We all know that the genome editing superhero CRISPR-Cas9 is a master of modifying the genome, but a recent paper from Zhang lab shows that it is more than just a one-trick pony. This latest research boosts the previously developed CRISPR-Cas9 transcriptional activators both in terms of the level of gene induction and in the number of endogenous loci that can be simultaneously overexpressed.
In order to improve this transcriptional activity of CRISPR-Cas9, Konermann et al. needed a few helpers. They took advantage of the reported nuclease-deficient Cas9 (dCas9) fused to the potent VP64 transactivation domain (dCas9-VP64), which is still able to bind guiding RNA (sgRNA) and to be targeted to chromatin through CRISPR. They made it more potent by appending to it an sgRNA able to bind the MS2 bacteriophage coat protein fused to p65, the NF-Kβ transactivating subunit, and to the activation domain of HSF1 (MS2-p65-HSF1).
The coexpression of these components produced a system that the authors named SAM (synergistic activation mediator). SAM was targeted using CRISPR’s usual friends, the RNA guides (sgRNA) to promoter elements to boost transcriptional activation.
With this tool the authors were able to show:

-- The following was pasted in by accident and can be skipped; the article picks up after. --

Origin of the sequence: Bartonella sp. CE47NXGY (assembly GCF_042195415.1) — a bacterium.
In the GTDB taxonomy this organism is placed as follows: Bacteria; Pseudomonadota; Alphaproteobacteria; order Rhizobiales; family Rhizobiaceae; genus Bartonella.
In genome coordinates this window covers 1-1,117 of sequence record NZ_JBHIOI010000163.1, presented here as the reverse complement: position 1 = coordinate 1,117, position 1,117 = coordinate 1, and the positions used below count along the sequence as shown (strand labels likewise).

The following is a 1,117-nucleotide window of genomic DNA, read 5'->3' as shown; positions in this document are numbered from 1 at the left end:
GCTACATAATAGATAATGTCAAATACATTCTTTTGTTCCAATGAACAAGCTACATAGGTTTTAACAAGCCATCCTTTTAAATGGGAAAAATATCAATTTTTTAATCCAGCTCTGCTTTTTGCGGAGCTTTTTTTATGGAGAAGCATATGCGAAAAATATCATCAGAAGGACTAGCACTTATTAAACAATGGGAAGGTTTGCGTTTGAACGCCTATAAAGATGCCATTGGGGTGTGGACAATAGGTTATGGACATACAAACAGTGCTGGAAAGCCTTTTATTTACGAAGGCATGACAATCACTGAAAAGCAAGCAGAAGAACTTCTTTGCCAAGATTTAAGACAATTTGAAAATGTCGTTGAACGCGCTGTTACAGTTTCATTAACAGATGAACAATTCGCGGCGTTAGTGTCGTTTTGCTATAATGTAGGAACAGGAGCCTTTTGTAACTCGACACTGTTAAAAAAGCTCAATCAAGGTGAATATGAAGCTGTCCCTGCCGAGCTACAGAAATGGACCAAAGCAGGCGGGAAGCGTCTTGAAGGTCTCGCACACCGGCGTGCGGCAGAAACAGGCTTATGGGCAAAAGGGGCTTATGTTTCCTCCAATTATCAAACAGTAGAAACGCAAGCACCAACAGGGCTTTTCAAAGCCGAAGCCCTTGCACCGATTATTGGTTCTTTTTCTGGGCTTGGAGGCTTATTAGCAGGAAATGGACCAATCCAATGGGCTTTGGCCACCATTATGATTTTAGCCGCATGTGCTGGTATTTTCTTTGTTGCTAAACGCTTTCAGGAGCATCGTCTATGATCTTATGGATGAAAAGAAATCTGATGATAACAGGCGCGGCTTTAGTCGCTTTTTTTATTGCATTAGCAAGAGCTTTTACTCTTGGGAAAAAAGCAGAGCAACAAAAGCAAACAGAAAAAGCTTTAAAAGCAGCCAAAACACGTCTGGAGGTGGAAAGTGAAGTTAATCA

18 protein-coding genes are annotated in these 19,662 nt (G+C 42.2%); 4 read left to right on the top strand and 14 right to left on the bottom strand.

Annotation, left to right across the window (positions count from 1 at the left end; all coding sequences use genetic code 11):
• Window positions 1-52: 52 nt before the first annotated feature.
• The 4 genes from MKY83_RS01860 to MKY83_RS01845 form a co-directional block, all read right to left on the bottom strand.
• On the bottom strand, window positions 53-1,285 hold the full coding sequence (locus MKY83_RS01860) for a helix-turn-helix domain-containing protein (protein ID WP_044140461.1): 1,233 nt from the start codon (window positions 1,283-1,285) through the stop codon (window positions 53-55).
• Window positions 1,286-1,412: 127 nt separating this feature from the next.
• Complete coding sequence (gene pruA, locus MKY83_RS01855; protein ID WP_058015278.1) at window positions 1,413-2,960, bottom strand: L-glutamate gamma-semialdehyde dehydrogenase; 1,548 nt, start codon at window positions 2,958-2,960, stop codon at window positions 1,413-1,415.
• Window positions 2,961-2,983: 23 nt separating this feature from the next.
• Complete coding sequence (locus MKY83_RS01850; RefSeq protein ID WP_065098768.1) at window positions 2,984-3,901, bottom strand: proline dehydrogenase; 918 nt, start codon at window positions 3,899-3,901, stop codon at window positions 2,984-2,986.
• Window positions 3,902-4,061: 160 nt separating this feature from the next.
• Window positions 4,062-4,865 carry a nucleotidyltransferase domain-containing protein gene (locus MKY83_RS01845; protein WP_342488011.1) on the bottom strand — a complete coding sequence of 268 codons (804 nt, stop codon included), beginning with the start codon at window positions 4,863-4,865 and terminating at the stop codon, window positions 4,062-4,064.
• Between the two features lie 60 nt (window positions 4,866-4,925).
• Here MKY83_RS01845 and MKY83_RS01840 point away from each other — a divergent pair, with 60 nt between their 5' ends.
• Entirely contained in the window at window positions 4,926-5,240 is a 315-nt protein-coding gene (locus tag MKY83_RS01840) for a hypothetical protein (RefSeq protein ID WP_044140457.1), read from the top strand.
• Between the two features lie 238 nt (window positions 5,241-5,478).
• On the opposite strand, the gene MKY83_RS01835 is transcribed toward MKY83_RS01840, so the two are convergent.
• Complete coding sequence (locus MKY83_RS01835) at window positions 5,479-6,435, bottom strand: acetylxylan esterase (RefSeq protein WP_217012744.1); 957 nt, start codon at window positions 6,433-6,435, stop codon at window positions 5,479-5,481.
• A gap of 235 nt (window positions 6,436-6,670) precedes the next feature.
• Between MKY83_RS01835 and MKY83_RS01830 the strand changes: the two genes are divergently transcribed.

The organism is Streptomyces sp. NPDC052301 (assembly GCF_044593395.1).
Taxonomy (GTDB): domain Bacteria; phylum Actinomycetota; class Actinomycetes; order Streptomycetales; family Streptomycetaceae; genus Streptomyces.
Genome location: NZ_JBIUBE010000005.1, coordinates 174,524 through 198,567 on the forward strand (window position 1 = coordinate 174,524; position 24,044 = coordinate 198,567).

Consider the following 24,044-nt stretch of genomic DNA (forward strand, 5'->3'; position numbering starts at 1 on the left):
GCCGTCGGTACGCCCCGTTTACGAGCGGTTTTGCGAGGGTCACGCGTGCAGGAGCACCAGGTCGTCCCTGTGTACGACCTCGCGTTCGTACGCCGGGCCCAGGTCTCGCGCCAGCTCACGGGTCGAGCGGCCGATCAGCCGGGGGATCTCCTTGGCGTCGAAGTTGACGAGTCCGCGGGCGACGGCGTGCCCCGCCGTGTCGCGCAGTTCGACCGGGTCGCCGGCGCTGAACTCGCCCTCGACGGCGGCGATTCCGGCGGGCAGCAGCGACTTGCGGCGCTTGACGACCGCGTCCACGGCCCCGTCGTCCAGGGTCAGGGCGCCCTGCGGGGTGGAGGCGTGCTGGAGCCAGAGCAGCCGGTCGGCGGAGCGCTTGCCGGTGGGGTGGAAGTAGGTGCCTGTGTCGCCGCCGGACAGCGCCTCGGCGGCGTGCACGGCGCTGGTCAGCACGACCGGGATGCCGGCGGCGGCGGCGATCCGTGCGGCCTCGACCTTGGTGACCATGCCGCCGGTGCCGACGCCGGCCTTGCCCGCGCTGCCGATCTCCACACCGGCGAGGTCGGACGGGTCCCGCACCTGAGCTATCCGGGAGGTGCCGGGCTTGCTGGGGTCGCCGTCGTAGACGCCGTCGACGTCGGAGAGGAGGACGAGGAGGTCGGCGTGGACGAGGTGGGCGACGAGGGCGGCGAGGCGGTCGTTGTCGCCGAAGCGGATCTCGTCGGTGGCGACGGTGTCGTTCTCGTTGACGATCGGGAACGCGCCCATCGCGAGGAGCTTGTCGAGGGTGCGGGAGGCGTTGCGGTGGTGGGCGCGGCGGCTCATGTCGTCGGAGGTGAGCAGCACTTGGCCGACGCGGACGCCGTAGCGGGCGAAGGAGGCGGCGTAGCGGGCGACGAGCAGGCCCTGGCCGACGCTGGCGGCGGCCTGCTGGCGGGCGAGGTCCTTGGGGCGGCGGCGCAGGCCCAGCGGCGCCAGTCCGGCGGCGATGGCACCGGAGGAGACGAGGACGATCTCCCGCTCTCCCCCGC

- At least a two-fold upregulation of all the genes tested, with a subset achieving up to 15-fold upregulation.
- An inverse correlation between gene expression and levels of induction.
- A higher overexpression with guiding RNAs annealing close to the TSS (up to –200 bp).
- Targeting of both non-coding RNAs and genes.
- Simultaneous activation of 10 genes with 10 guiding RNAs.
- Minimal off-target effects revealed by RNAseq.
This system performed well in a genome-wide activation screen. A stable A375 cell line expressing SAM was generated and then infected with lentiviruses carrying a library of guiding RNA (targeting every coding isoform of the RefSeq database with three RNAs). The cell lines generated were treated with the BRAF inhibitor PLX-4720.
After 14 days the team screened surviving cells and found overexpressed genes that could be implicated in mediating the resistance to the inhibitor including EGFR, which was previously known, and some new candidates like the ITG receptor family. The authors conclude with the idea that this system could be targeted to the epigenetic landscape soon, recruiting modifiers to defined regions.
To find out how CRISPR-Cas9 acquired another superpower head over to Nature, January 2015.